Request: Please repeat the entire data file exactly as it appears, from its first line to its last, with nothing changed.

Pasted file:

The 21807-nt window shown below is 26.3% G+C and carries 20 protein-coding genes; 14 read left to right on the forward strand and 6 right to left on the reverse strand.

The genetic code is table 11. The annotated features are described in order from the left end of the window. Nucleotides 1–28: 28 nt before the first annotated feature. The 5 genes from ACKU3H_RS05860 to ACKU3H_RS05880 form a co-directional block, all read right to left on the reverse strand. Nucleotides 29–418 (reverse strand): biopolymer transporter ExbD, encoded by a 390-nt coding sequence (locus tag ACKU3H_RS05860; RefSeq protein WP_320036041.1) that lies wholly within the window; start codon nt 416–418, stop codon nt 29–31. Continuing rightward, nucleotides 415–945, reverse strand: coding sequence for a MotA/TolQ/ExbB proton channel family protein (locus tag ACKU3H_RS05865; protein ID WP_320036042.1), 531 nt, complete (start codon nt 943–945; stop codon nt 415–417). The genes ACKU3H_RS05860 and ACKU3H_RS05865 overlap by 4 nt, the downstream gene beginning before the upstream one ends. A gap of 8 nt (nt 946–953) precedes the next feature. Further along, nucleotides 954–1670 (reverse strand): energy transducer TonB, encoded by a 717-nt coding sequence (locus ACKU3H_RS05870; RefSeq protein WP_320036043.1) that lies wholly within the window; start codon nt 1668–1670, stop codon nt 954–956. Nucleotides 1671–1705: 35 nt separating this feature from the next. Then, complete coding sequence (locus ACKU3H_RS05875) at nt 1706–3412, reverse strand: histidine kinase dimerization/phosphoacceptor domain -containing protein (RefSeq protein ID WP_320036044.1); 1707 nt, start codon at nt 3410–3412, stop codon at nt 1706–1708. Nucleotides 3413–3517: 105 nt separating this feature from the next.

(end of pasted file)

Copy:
The 21807-nt window shown below is 26.3% G+C and carries 20 protein-coding genes; 14 read left to right on the forward strand and 6 right to left on the reverse strand.

The genetic code is table 11. The annotated features are described in order from the left end of the window. Nucleotides 1–28: 28 nt before the first annotated feature. The 5 genes from ACKU3H_RS05860 to ACKU3H_RS05880 form a co-directional block, all read right to left on the reverse strand. Nucleotides 29–418 (reverse strand): biopolymer transporter ExbD, encoded by a 390-nt coding sequence (locus tag ACKU3H_RS05860; RefSeq protein WP_320036041.1) that lies wholly within the window; start codon nt 416–418, stop codon nt 29–31. Continuing rightward, nucleotides 415–945, reverse strand: coding sequence for a MotA/TolQ/ExbB proton channel family protein (locus tag ACKU3H_RS05865; protein ID WP_320036042.1), 531 nt, complete (start codon nt 943–945; stop codon nt 415–417). The genes ACKU3H_RS05860 and ACKU3H_RS05865 overlap by 4 nt, the downstream gene beginning before the upstream one ends. A gap of 8 nt (nt 946–953) precedes the next feature. Further along, nucleotides 954–1670 (reverse strand): energy transducer TonB, encoded by a 717-nt coding sequence (locus ACKU3H_RS05870; RefSeq protein WP_320036043.1) that lies wholly within the window; start codon nt 1668–1670, stop codon nt 954–956. Nucleotides 1671–1705: 35 nt separating this feature from the next. Then, complete coding sequence (locus ACKU3H_RS05875) at nt 1706–3412, reverse strand: histidine kinase dimerization/phosphoacceptor domain -containing protein (RefSeq protein ID WP_320036044.1); 1707 nt, start codon at nt 3410–3412, stop codon at nt 1706–1708. Nucleotides 3413–3517: 105 nt separating this feature from the next.